I was inspired to write this post based on a question posted on Reddit a little bit ago. While I was happy with my response (and that so many people agreed with me!) I figured it would benefit those who read my blog or go searching for this information and aren’t Reddit readers. I’ve also added in a few links, that I didn’t include in my original post, to extra information on the specific commands. So…onwards we go.
We have a truck load of checks that we need to do of a morning, as part of a script, to check what’s going on with our AD. That’s not to say we just check our AD, but this post is going to be aimed at those things we do to check that our AD environment is running as smoothly as it can be and should be. I personally didn’t write the script, and I’m pretty sure it would be classified as an internal document (and intellectual property of someone/something other than me!) so I couldn’t give it out anyway, so sadly you’re just going to have to make do with what I give you and make your own script. Sorry.
That said, we’ll shuffle right along into some of the daily checks that you should be performing
- Replication status: repadmin commands
- Replication summary: repadmin /replsummary
- Monitor AD Replication errors: repadmin /showrepl * /errorsonly
- Monitor AD Replication latency: repadmin /showutdvec * dc=domain,dc=com
- Monitor AD Replication queue length: repadmin /queue *
- Checking Fail Cache on ISTG DC’s: repadmin /failcache
- FSMO role holders: netdom query /domain: FSMO
- Identifying ISTG DC’s: repadmin /istg /verbose
Time Settings & Synchronisation
- Set DC time settings:
- Verify DC time sync:
- Verify Forest Time Config: w32tm /query /configuration (run on all DC’s)
- Trust Relationship check: nltest /domain_trusts
DNS & Networking
- Check DNS records across the forest and report on errors: dnslint utility
- Monitor for missing subnets: type %systemroot%\debug\netlogon.log | findstr NO_CLIENT_SITE
- Monitoring DC TCP ports: manual or scripted, checking to make sure all ports required for DC communication are ‘LISTENING’. The main ports to look out for: 389, 636, 3268, 3269, 135, 53, 88, 445, 139, 123
- Checking System Event Logs: This can be done however you want to do it (manual, scripted, half-and-half) – we do this via our ELK server, but any logging server that is logging your AD System logs will pick these up. The main event ID’s to lock out for: 29, 1056, 16645, 16650, 55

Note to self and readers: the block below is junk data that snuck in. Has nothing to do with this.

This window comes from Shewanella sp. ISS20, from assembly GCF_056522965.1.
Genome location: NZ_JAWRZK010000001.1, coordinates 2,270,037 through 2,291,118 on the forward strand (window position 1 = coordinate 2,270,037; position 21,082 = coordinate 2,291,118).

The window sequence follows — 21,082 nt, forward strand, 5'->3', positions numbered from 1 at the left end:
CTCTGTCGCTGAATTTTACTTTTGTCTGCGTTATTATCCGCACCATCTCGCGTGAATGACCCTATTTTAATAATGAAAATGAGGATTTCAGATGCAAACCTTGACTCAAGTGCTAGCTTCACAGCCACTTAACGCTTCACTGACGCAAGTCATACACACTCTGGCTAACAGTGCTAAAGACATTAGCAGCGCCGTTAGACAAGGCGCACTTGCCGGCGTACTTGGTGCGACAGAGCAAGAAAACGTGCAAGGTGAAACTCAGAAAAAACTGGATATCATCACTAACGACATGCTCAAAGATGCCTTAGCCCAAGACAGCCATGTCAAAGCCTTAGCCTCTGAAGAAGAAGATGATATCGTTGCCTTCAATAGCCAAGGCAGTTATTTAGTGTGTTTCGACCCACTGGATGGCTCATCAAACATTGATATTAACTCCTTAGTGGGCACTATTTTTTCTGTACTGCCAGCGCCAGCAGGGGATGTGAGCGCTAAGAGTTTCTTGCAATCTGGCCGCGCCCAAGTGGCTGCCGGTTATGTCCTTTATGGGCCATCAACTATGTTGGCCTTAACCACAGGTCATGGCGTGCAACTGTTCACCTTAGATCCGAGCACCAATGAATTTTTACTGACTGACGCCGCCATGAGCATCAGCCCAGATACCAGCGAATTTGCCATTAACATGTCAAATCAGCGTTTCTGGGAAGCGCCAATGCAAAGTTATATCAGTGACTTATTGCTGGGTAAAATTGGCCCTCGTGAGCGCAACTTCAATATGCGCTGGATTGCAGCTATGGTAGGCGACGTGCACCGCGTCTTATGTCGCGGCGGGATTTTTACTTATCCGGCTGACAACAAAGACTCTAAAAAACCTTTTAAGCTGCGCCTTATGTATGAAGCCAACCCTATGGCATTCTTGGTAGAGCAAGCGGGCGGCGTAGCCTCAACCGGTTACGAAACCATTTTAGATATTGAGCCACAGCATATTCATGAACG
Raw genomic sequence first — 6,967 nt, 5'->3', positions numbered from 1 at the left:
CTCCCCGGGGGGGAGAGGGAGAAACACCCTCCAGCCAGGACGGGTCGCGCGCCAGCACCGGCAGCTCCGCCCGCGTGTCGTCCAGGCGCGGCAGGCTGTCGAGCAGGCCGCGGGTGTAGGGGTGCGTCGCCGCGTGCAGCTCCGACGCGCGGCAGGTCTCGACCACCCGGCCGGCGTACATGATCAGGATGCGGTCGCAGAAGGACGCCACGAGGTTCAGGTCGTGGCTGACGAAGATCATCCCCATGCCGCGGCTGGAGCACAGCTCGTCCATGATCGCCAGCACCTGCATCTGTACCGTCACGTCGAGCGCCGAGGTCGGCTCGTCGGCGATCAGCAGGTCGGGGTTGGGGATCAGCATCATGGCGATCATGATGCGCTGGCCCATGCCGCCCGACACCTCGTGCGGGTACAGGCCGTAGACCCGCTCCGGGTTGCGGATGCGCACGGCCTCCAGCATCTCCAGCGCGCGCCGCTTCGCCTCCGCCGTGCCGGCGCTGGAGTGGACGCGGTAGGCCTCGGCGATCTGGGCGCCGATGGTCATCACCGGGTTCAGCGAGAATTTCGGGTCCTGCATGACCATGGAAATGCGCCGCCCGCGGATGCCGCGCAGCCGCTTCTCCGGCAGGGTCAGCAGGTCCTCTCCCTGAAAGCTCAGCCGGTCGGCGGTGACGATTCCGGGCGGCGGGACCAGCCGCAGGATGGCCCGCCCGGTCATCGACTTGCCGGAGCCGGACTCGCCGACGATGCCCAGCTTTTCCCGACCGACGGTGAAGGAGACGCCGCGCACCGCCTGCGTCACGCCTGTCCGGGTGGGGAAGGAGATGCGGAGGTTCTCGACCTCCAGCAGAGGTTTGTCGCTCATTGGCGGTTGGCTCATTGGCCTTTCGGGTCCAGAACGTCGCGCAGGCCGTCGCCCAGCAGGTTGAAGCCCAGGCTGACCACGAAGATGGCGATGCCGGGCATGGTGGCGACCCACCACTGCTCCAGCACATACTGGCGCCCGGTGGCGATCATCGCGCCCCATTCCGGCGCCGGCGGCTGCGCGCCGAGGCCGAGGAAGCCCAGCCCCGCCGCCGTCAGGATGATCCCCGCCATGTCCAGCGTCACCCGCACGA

- DNS Event Log checks: done via a script (or can be done via a logging server, but this can get noisy depending on how your DNS logs are configured) – main event ID’s: 5774, 5775, 5781
- Review of Directory Service Event Logs: This can be done however you want to do it (manual, scripted, half-and-half) – we do this via our ELK server, but any logging server that is logging the DC ‘Directory Service’ logs will pick these up.
- Analyse/archive of DC security logs: This can be done however you want to do it (manual, scripted, half-and-half) – we do this via our ELK server, but any logging server that is logging your AD Security logs will pick these up
- Account lockouts: This can be done however you want to do it (manual, scripted, half-and-half) – we do this via our ELK server, but any logging server that is logging your AD Security logs will pick these up
- Check admin group memberships: this will vary depending on how your administrative groups are set up, just be sure to check them regularly. Keep your ‘Enterprise Admins’ & ‘Schema Admins’ empty, if possible.
The magic command that lets you get a high level overview of everything that’s going on in your domain and where you need to focus your attention on further: